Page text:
The most important book yet from the author of the international bestseller The Shock Doctrine, a brilliant explanation of why the climate crisis challenges us to abandon the core "free market" ideology of our time, restructure the global economy, and remake our political systems. In short, either we embrace radical change ourselves or radical changes will be visited upon our physical world. The status quo is no longer an option. In This Changes Everything Naomi Klein argues that climate change isn't just another issue to be neatly filed between taxes and health care. It's an alarm that calls us to fix an economic system that is already failing us in many ways.
It is worse, much worse, than you think. If your anxiety about global warming is dominated by fears of sea-level rise, you are barely scratching the surface of what terrors are possible—food shortages, refugee emergencies, climate wars and economic devastation.
An "epoch-defining book" (The Guardian) and "this generation's Silent Spring" (The Washington Post), The Uninhabitable Earth is both a travelogue of the near future and a meditation on how that future will look to those living through it.
After the Chernobyl nuclear disaster in 1986, international aid organizations sought to help the victims but were stymied by post-Soviet political roadblocks. Efforts to gain access to the site of catastrophic radiation damage were denied, and the residents of Chernobyl were given no answers as their lives hung in the balance. Drawing on a decade of archival research and on-the-ground interviews in Ukraine, Russia, and Belarus, Kate Brown unveils the full breadth of the devastation and the whitewash that followed. Her findings make clear the irreversible impact of man-made radioactivity on every living thing; and hauntingly, they force us to confront the untold legacy of decades of weapons-testing and other catastrophic nuclear incidents.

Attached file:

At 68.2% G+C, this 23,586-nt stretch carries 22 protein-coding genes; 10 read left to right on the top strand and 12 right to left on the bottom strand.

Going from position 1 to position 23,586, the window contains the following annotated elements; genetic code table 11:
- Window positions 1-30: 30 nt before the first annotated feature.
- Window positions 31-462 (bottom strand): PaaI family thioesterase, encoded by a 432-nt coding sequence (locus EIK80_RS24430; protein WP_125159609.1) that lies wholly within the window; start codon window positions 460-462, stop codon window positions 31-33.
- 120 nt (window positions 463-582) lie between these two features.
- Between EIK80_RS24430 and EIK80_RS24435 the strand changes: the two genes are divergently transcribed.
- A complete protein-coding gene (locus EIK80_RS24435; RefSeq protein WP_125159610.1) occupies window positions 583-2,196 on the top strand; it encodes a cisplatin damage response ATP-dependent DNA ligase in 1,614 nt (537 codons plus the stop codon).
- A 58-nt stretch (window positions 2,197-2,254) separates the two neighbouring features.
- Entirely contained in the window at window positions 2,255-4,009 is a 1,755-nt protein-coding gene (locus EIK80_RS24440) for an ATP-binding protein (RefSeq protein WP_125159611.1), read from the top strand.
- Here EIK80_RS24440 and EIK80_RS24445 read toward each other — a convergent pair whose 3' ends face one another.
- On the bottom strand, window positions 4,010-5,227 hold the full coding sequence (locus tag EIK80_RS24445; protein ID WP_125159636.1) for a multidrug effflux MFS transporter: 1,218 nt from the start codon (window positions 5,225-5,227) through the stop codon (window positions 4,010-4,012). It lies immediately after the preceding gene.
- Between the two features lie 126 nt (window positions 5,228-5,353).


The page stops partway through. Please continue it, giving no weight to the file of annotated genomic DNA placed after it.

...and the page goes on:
"Tallamy lays out all you need to know to participate in one of the great conservation projects of our time. Read it and get started!" --Elizabeth Kolbert, Pulitzer Prize-winning author of The Sixth Extinction
Douglas W. Tallamy's first book, Bringing Nature Home, awakened thousands of readers to an urgent situation: wildlife populations are in decline because the native plants they depend on are fast disappearing. His solution? Plant more natives. In this new book, Tallamy takes the next step and outlines his vision for a grassroots approach to conservation. Nature's Best Hope shows how homeowners everywhere can turn their yards into conservation corridors that provide wildlife habitats. Because this approach relies on the initiatives of private individuals, it is immune from the whims of government policy. Even more important, it's practical, effective, and easy--you will walk away with specific suggestions you can incorporate into your own yard. If you're concerned about doing something good for the environment, Nature's Best Hope is the blueprint you need. By acting now, you can help preserve our precious wildlife--and the planet--for future generations.
Hidden away in foggy, uncharted rain forest valleys in Northern California are the largest and tallest organisms the world has ever sustained--the coast redwood trees,Sequoia sempervirens. Ninety-six percent of the ancient redwood forests have been destroyed by logging, but the untouched fragments that remain are among the great wonders of nature. The biggest redwoods have trunks up to thirty feet wide and can rise more than thirty-five stories above the ground, forming cathedral-like structures in the air. Until recently, redwoods were thought to be virtually impossible to ascend, and the canopy at the tops of these majestic trees was undiscovered. In The Wild Trees, Richard Preston unfolds the spellbinding story of Steve Sillett, Marie Antoine, and the tiny group of daring botanists and amateur naturalists that found a lost world above California, a world that is dangerous, hauntingly beautiful, and unexplored.